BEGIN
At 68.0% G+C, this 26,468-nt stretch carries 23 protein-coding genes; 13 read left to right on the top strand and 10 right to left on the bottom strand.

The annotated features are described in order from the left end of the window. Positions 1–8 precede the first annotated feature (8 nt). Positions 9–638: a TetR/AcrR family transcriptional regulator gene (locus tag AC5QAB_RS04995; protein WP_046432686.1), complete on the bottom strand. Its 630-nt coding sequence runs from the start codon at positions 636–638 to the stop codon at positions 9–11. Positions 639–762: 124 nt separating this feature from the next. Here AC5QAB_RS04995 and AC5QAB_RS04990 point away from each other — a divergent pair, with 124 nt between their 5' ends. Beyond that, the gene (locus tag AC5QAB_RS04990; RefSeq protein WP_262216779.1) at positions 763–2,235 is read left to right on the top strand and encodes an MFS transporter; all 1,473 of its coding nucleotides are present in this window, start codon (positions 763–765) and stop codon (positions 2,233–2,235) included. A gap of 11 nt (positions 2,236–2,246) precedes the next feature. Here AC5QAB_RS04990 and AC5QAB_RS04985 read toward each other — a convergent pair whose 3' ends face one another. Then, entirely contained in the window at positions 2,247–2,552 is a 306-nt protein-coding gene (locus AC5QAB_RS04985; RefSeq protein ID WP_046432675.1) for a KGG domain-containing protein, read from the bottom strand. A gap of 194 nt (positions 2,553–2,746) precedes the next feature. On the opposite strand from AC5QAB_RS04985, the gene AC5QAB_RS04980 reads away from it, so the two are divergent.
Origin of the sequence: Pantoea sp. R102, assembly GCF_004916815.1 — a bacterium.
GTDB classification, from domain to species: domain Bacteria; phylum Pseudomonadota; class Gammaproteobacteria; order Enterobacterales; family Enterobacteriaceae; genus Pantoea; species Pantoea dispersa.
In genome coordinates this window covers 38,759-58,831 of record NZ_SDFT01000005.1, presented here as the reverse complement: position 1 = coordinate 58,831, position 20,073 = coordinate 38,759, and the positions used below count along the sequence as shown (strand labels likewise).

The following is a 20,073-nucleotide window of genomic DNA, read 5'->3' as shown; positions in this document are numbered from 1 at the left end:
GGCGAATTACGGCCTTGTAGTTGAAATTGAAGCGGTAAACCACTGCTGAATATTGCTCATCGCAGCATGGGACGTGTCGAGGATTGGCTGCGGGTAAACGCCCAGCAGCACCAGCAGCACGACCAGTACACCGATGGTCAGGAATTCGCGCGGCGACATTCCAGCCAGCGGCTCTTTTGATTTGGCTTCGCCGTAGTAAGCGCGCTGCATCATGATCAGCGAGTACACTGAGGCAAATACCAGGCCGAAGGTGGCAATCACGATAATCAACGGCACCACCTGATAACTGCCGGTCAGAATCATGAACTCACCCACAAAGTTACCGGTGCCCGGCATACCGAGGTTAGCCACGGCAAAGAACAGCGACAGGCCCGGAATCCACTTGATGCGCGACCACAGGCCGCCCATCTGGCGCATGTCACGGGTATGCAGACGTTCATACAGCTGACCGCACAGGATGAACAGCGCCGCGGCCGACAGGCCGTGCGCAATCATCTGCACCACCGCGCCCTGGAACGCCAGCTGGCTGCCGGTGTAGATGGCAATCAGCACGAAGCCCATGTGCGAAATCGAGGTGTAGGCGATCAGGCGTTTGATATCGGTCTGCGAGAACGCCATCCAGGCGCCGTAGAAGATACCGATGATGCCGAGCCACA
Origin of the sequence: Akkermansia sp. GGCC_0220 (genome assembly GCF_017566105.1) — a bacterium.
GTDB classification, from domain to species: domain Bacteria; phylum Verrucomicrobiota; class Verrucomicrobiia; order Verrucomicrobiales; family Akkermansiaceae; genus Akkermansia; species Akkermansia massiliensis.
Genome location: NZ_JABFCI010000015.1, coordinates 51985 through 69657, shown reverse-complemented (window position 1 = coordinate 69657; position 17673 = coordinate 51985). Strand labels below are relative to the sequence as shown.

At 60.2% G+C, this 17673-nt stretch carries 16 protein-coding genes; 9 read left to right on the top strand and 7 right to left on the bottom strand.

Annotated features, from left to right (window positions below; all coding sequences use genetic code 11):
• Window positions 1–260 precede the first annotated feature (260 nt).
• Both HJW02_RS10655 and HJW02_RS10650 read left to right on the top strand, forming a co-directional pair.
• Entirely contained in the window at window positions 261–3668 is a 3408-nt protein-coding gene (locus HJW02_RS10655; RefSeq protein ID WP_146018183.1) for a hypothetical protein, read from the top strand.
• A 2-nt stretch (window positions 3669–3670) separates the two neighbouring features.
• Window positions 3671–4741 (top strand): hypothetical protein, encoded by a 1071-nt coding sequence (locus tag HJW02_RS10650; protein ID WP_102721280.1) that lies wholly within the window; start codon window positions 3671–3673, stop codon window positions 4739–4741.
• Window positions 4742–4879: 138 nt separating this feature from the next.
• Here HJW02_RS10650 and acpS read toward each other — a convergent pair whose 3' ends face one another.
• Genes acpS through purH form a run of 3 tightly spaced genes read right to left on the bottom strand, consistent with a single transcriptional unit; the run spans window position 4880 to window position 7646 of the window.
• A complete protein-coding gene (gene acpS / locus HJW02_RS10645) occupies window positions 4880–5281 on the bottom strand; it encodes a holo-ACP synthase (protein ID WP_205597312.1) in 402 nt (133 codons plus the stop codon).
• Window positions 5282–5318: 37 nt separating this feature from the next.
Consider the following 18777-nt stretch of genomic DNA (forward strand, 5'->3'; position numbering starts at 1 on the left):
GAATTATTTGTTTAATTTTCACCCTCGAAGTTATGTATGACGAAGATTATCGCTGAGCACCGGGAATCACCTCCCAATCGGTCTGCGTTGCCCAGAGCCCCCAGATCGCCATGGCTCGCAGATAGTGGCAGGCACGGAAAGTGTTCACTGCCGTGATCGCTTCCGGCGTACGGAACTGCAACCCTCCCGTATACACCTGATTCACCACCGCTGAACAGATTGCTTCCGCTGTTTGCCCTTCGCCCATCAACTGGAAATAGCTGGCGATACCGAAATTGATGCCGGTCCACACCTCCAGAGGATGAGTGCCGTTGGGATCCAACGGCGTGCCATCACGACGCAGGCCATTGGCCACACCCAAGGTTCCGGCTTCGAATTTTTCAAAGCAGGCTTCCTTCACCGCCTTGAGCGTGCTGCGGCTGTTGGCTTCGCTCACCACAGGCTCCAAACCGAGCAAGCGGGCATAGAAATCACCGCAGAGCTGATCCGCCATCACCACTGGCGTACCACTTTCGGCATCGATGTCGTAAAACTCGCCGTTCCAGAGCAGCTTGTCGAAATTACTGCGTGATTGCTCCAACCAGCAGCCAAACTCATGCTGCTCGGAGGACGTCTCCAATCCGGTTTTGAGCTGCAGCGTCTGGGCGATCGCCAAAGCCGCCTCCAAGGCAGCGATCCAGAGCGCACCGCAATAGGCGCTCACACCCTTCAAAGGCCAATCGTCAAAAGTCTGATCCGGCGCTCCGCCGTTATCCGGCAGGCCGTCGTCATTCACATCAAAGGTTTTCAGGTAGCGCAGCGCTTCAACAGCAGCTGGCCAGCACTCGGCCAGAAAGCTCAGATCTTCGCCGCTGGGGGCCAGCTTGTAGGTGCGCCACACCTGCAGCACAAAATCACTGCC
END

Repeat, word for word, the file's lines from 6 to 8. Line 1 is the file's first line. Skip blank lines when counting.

The following is a 20,073-nucleotide window of genomic DNA, read 5'->3' as shown; positions in this document are numbered from 1 at the left end:
GGCGAATTACGGCCTTGTAGTTGAAATTGAAGCGGTAAACCACTGCTGAATATTGCTCATCGCAGCATGGGACGTGTCGAGGATTGGCTGCGGGTAAACGCCCAGCAGCACCAGCAGCACGACCAGTACACCGATGGTCAGGAATTCGCGCGGCGACATTCCAGCCAGCGGCTCTTTTGATTTGGCTTCGCCGTAGTAAGCGCGCTGCATCATGATCAGCGAGTACACTGAGGCAAATACCAGGCCGAAGGTGGCAATCACGATAATCAACGGCACCACCTGATAACTGCCGGTCAGAATCATGAACTCACCCACAAAGTTACCGGTGCCCGGCATACCGAGGTTAGCCACGGCAAAGAACAGCGACAGGCCCGGAATCCACTTGATGCGCGACCACAGGCCGCCCATCTGGCGCATGTCACGGGTATGCAGACGTTCATACAGCTGACCGCACAGGATGAACAGCGCCGCGGCCGACAGGCCGTGCGCAATCATCTGCACCACCGCGCCCTGGAACGCCAGCTGGCTGCCGGTGTAGATGGCAATCAGCACGAAGCCCATGTGCGAAATCGAGGTGTAGGCGATCAGGCGTTTGATATCGGTCTGCGAGAACGCCATCCAGGCGCCGTAGAAGATACCGATGATGCCGAGCCACA
Origin of the sequence: Akkermansia sp. GGCC_0220 (genome assembly GCF_017566105.1) — a bacterium.